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Common Questions Series: #5 How Do We Know Which Properties are Good Rental Investments?

Earlier this week we talked about how to know which properties to buy when flipping houses (check it out here), but how does it vary when looking for rental properties? There are some criteria that are universal when house shopping, but there are differences in how you look at the numbers for evaluating the investment quality of a house. Here is what we look for in rental properties:

Let's start with things that are the same as flips...

The Market

One of the biggest risks in real estate is that market conditions can always fluctuate, but we’ve found one way to mitigate that risk is to stay closer to where the businesses or schools are. Doing this will ensure there will almost always be renters. And to be honest, the market fluctations are not as big of a deal with rental properties because if you are not planning on selling the market price does not affect you. In fact, when the market goes down and more people are going into foreclosure, there are more renters!

But with that in mind, you still need to pick a location that has enough people to fill the rental property. We like to be in cities where there are at 2-3 Fortune 500 companies. These companies typically have hundreds or thousands of employees with many new hires with reliable income who will be relocating and looking for housing. Also, buying rental properties near colleges provides a lot of opportunity for finding renters because of the large number of students. Other factors we look for to help in this regard are to look for cities with population over 200,000 people, and a history of growing population trends over the last few years. No one can predict the future, but there are certainly ways to hedge your risk by understanding your market before jumping in. Again, smaller cities and rural areas aren’t bad, we actually have property in these smaller areas too, but just remember to compensate for that risk and be aware of how market fluctuations can impact your rental values and vacancy rates.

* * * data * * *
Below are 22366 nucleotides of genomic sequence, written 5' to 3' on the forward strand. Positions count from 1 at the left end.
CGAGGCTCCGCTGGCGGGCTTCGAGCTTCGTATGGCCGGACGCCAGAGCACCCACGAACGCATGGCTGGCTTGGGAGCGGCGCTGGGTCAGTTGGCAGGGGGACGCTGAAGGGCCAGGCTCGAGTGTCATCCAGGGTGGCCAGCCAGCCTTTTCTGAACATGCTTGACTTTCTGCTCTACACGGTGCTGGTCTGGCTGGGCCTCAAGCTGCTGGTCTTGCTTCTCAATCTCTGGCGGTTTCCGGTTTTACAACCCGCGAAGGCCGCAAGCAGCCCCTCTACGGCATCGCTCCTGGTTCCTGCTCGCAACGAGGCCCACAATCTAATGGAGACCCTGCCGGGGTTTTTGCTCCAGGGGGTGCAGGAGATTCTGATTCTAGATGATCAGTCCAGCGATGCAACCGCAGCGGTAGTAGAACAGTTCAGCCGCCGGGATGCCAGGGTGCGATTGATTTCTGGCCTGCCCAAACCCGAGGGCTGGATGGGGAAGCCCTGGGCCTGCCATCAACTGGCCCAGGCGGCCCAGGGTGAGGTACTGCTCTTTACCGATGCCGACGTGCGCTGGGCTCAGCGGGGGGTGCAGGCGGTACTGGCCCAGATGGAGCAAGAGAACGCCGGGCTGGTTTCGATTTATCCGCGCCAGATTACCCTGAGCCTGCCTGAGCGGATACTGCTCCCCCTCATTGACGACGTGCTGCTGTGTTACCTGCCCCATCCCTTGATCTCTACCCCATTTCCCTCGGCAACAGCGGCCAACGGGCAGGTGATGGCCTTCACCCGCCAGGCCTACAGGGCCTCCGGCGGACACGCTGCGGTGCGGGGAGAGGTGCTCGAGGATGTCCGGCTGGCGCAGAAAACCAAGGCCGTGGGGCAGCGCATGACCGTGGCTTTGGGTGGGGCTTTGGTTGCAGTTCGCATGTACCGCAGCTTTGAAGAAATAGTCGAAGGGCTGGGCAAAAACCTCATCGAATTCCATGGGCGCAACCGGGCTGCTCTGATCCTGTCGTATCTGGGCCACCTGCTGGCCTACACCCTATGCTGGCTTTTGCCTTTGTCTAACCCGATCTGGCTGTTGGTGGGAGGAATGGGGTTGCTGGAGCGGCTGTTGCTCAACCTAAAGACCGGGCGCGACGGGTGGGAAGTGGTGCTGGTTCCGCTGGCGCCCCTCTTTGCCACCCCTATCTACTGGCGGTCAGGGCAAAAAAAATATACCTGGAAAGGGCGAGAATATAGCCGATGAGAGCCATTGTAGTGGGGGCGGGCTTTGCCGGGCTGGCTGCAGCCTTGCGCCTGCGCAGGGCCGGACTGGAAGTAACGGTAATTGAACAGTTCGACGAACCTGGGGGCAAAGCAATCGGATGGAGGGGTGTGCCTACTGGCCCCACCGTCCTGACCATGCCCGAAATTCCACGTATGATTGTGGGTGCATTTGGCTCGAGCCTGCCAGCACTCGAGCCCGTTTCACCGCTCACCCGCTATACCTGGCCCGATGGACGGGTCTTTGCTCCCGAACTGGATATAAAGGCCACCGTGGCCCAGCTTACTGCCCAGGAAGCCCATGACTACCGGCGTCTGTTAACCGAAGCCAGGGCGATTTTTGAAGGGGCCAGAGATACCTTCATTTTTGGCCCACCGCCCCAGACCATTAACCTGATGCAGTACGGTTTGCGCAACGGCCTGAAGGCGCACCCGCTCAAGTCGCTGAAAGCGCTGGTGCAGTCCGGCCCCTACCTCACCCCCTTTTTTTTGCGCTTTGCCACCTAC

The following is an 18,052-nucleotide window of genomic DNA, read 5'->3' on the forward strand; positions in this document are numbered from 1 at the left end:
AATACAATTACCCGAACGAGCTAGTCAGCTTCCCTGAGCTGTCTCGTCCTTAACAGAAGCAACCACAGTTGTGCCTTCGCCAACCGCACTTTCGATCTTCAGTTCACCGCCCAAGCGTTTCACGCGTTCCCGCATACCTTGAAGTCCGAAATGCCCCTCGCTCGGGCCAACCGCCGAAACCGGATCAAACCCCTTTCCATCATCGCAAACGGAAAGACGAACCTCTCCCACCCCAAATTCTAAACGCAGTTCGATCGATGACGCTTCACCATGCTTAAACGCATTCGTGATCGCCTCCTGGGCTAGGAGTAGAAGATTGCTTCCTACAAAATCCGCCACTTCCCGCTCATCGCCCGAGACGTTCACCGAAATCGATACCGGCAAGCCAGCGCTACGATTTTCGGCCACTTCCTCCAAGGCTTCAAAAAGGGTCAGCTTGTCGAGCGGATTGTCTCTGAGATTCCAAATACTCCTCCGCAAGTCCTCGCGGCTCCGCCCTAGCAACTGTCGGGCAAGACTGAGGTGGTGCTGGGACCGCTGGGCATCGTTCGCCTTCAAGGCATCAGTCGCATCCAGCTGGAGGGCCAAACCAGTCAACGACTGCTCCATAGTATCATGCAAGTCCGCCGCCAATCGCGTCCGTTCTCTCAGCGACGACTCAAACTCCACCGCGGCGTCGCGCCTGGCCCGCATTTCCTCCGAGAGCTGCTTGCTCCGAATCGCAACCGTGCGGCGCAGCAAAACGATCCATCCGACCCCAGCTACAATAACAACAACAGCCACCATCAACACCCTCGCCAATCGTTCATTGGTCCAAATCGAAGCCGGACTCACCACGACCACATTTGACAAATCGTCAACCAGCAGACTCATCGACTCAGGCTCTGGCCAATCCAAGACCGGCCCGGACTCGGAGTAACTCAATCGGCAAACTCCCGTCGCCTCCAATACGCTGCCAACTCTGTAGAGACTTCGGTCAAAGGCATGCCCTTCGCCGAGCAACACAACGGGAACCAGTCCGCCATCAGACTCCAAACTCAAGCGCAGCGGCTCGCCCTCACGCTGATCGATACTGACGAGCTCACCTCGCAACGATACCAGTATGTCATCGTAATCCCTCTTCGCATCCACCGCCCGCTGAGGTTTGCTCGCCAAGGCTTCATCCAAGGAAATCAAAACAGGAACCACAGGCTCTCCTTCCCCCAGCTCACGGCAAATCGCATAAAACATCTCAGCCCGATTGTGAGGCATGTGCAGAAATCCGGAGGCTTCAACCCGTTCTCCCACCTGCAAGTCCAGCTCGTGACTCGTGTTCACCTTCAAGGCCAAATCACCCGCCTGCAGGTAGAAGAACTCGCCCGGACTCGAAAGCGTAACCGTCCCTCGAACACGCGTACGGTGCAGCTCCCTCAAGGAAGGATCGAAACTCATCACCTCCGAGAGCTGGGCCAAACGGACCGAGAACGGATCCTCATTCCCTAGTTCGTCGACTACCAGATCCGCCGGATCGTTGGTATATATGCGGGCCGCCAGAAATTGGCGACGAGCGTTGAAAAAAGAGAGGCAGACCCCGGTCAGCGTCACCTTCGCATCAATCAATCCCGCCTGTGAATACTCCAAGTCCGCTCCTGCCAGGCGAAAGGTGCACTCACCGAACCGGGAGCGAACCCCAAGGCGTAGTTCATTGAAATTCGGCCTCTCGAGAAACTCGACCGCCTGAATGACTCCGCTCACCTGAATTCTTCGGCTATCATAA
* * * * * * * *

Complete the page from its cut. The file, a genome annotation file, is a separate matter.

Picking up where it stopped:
Now we are known amongst friends and family for being willing to live or work in areas that seem a little sketchy to most people (hey, the numbers made sense in these areas so why not??). With that said, we actually do have a standard and want to be able to walk safely down the street still. Hopefully you understand your neighborhood and market well enough to know where is safe and where to stay away from. Just like every other criteria, we need something measurable so we do have a way to ensure we’re not in a “war zone.” For us, we run all of our properties through Trulia’s crime map to get a general feel for what the crime is like in an area. We will buy properties in green or yellow areas, but are very leery about buying in the red zones as those definitely have more crime. Just type the address in Trulia and start playing with their interactive map. It tells you how many crimes occurred in the area, what block they happened on, and the nature of the crime (i.e. we avoid shootings!).

Trulia Crime Map

Now for the differences from flips...

1% Rule

A really quick way to filter through properties when looking for rentals is using the 1% rule. That means that monthly rent should be 1% or more of your purchase price. For example, if a house can rent for $1,000/month you should not pay more than $100,000 for it. Or if you find a fourplex where each unit brings in $600/month then your total monthly income is $2,400 and you should not pay more than $240,000 for the property.